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Rattan (from the Malay rotan) is the name for roughly 600 species of old world climbing palms belonging to subfamily Calamoideae (from the Greek 'kálamos' = reed). Rattan is also known as manila, or malacca, named after the ports of shipment Manila and Malacca City, and as manau (from the Malay rotan manau, the trade name for Calamus manan canes in Southeast Asia). The climbing habit is associated with the characteristics of its flexible woody stem, derived typically from a secondary growth, makes rattan a liana rather than a true wood.
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Licensed under Creative Commons Attribution-Share Alike 2.0 (Dinesh Valke from Thane, India).

Rattan (from the Malay rotan) is the name for roughly 600 species of old world climbing palms belonging to subfamily Calamoideae (from the Greek 'kálamos' = reed).[1] Rattan is also known as manila, or malacca, named after the ports of shipment Manila and Malacca City, and as manau (from the Malay rotan manau, the trade name for Calamus manan canes in Southeast Asia).[2] The climbing habit is associated with the characteristics of its flexible woody stem, derived typically from a secondary growth, makes rattan a liana rather than a true wood.


Calamoideae also includes tree palms such as Raphia (Raffia) and Metroxylon (Sago palm) and shrub palms such as Salacca (Salak) (Uhl & Dransfield 1987 Genera Palmarum).[1] The climbing habit in palms is not restricted to Calamoideae, but has also evolved in three other evolutionary lines—tribes Cocoseae (Desmoncus with c. 7–10 species in the New World tropics) and Areceae (Dypsis scandens in Madagascar) in subfamily Arecoideae, and tribe Hyophorbeae (climbing species of the large genus Chamaedorea in Central America) in subfamily Ceroxyloideae.[3] They do not have spinose stems and climb by means of their reflexed terminal leaflets.[3] Of these only Desmoncus spp. furnish stems of sufficiently good quality to be used as rattan cane substitutes.[3]

There are 13 different genera of rattans that include around 600 species.[3] Some of the species in these "rattan genera" have a different habit and do not climb, they are shrubby palms of the forest undergrowth; nevertheless they are close relatives to species that are climbers and they are hence included in the same genera.[1][3] The largest rattan genus is Calamus, distributed in Asia except for one species represented in Africa.[3] From the remaining rattan genera, Daemonorops, Ceratolobus, Korthalsia, Plectocomia, Plectocomiopsis, Myrialepis, Calospatha, Pogonotium and Retispatha, are centered in Southeast Asia with outliers eastwards and northwards;[3] and three are endemic to Africa: Laccosperma (syn. Ancistrophyllum), Eremospatha and Oncocalamus.[3]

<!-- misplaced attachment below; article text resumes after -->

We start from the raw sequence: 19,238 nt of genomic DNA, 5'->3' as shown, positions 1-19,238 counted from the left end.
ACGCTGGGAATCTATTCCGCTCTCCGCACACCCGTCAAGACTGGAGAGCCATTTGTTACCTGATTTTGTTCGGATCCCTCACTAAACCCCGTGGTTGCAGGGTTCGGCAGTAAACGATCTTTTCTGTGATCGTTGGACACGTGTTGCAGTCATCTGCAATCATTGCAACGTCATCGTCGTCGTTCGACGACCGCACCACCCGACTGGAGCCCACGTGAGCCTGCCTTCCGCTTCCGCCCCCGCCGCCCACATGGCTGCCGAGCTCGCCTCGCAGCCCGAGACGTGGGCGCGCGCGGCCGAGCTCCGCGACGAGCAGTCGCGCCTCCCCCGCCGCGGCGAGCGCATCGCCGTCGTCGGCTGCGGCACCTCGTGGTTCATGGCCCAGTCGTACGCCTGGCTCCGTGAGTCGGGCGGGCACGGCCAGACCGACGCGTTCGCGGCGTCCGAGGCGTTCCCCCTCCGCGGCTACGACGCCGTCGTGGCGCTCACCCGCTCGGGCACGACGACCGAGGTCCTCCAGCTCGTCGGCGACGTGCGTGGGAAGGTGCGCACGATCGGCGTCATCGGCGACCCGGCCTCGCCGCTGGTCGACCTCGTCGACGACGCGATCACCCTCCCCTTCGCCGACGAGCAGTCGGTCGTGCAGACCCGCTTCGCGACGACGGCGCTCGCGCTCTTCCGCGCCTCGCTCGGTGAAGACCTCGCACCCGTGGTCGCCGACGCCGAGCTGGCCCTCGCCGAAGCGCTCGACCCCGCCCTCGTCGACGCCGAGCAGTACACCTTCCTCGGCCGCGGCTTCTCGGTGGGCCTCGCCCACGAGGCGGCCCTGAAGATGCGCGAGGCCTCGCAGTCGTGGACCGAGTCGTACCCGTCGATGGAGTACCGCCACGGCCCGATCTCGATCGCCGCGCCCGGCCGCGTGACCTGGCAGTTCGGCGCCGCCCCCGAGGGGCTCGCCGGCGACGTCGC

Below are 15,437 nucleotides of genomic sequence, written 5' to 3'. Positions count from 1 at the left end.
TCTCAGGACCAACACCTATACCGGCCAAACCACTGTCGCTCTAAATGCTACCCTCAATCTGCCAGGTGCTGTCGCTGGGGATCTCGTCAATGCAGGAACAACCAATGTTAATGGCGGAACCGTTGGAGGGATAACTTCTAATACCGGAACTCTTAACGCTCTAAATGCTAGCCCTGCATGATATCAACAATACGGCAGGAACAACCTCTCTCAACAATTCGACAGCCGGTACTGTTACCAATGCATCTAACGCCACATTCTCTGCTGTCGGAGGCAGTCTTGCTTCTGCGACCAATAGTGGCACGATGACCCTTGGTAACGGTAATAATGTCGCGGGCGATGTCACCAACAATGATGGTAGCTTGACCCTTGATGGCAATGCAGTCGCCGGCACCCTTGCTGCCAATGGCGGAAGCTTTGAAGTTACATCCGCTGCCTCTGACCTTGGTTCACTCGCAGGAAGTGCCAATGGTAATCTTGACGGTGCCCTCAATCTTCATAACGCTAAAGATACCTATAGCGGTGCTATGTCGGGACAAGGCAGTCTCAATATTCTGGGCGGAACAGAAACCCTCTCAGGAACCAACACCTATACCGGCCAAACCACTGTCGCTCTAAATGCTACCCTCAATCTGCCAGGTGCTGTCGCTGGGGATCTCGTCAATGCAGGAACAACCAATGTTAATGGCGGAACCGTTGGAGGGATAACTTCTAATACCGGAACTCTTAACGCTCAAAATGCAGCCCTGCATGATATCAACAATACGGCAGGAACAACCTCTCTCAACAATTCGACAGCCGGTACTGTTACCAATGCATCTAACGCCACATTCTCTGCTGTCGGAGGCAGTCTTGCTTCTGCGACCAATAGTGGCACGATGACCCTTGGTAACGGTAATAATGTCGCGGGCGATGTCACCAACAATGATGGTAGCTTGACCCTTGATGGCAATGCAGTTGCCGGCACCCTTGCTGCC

The rattan genera and their distribution (Uhl & Dransfield 1987 Genera Palmarum,[4] Dransfield 1992):[3]

In Uhl & Dransfield (1987 Genera Palmarum,[4] 2ºed. 2008), and also Dransfield & Manokaran (1993[5]), a great deal of basic introductory information is available.[1]

Available rattan floras and monographs by region (2002[3]):

Uses by taxon.

The major commercial species of rattan canes as identified for Asia by Dransfield and Manokaran (1993) and for Africa, by Tuley (1995) and Sunderland (1999) (Desmoncus not treated here):[3]

Utilized Calamus species canes:[19]

Other traditional uses of rattans by species:[3]


Most rattans differ from other palms in having slender stems, 2–5 cm diameter, with long internodes between the leaves; also, they are not trees but are vine-like lianas, scrambling through and over other vegetation. Rattans are also superficially similar to bamboo. Unlike bamboo, rattan stems ("malacca") are solid, and most species need structural support and cannot stand on their own. Many rattans have spines which act as hooks to aid climbing over other plants, and to deter herbivores. Rattans have been known to grow up to hundreds of metres long. Most (70%) of the world's rattan population exist in Indonesia, distributed among the islands Borneo, Sulawesi, and Sumbawa. The rest of the world's supply comes from the Philippines, Sri Lanka, Malaysia, and Bangladesh.

Economic and environmental issues

In forests where rattan grows, its economic value can help protect forest land, by providing an alternative to loggers who forgo timber logging and harvest rattan canes instead. Rattan is much easier to harvest, requires simpler tools and is much easier to transport. It also grows much faster than most tropical wood. This makes it a potential tool in forest maintenance, since it provides a profitable crop that depends on rather than replaces trees. It remains to be seen whether rattan can be as profitable or useful as the alternatives.[citation needed]